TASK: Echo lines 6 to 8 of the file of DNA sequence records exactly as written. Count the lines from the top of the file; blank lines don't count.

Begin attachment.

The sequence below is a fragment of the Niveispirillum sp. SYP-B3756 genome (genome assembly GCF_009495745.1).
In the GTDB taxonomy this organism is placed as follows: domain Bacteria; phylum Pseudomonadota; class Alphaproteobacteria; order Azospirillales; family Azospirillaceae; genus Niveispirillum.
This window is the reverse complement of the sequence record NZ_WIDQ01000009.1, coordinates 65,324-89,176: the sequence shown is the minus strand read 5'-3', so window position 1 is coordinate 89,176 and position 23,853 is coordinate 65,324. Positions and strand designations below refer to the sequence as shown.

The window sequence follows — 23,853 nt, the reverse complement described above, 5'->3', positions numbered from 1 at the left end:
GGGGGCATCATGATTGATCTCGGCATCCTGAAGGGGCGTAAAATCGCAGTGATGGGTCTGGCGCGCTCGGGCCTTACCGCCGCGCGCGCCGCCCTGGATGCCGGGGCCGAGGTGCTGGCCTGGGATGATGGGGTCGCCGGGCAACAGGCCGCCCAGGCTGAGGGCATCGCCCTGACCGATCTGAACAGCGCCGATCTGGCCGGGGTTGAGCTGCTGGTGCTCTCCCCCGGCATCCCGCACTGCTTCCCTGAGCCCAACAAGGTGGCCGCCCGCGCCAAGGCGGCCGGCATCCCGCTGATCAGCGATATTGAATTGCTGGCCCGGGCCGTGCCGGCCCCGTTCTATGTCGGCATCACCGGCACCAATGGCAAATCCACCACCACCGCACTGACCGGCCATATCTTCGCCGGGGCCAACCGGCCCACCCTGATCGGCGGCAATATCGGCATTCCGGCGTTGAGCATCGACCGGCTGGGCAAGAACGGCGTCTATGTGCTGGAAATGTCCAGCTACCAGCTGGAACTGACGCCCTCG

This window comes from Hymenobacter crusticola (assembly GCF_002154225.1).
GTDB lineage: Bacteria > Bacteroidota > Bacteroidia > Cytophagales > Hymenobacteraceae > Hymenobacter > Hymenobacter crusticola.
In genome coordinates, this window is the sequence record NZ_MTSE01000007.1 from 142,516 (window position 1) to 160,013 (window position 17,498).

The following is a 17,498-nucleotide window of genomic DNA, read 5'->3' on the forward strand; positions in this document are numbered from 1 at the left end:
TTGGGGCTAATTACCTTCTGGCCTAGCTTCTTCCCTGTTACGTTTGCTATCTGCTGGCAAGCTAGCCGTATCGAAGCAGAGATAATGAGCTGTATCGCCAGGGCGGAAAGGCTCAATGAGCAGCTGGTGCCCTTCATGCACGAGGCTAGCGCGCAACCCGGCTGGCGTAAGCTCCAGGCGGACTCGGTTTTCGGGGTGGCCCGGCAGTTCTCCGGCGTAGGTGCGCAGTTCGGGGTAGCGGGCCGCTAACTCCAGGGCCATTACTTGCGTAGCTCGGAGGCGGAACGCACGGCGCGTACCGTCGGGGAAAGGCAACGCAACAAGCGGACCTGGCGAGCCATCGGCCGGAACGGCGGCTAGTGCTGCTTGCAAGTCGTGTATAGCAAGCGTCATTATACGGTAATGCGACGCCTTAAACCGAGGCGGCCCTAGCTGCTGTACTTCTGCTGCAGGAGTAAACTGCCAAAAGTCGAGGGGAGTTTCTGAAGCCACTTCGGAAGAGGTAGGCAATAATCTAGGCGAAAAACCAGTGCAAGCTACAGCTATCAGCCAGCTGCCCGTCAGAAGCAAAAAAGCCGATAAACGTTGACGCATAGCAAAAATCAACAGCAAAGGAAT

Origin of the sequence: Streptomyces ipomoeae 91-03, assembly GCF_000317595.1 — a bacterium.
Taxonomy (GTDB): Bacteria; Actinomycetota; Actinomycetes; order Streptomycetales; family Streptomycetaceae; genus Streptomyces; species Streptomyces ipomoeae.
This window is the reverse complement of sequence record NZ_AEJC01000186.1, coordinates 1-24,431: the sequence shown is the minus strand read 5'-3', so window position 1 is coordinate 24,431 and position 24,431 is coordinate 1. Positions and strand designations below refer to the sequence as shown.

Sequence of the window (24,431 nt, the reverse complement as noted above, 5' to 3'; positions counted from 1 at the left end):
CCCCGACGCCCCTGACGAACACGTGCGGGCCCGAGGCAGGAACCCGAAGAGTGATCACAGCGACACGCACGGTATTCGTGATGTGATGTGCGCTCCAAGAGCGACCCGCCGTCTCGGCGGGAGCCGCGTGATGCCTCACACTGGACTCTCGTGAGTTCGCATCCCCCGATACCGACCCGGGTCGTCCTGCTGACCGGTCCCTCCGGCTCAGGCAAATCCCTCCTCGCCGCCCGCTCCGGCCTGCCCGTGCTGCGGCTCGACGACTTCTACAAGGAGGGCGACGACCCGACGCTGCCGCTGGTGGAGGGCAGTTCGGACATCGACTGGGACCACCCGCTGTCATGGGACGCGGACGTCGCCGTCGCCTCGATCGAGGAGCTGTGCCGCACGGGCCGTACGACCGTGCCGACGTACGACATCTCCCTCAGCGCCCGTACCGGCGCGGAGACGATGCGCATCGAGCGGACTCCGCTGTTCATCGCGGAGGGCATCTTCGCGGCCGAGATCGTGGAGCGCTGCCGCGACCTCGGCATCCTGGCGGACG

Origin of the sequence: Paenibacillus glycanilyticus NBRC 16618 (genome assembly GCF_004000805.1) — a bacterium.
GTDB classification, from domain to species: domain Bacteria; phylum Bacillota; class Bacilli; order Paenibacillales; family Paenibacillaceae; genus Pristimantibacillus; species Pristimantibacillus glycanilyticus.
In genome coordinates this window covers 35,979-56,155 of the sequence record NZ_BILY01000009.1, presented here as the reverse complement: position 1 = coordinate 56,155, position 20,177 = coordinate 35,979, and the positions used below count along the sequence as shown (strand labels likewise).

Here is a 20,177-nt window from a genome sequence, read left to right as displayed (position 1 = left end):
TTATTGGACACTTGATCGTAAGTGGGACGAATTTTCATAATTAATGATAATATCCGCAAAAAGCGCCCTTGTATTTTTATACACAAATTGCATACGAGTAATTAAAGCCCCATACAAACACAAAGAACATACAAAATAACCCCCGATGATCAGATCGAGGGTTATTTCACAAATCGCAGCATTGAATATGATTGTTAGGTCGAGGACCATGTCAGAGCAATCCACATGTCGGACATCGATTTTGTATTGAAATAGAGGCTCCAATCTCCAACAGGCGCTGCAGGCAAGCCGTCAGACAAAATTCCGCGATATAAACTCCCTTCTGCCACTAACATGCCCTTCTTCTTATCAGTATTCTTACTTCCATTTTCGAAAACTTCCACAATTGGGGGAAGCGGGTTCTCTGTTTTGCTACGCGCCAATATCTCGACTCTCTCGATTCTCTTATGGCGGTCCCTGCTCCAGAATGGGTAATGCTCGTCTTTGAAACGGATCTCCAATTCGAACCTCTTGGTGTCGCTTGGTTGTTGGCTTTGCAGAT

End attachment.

This window comes from Hymenobacter crusticola (assembly GCF_002154225.1).
GTDB lineage: Bacteria > Bacteroidota > Bacteroidia > Cytophagales > Hymenobacteraceae > Hymenobacter > Hymenobacter crusticola.
In genome coordinates, this window is the sequence record NZ_MTSE01000007.1 from 142,516 (window position 1) to 160,013 (window position 17,498).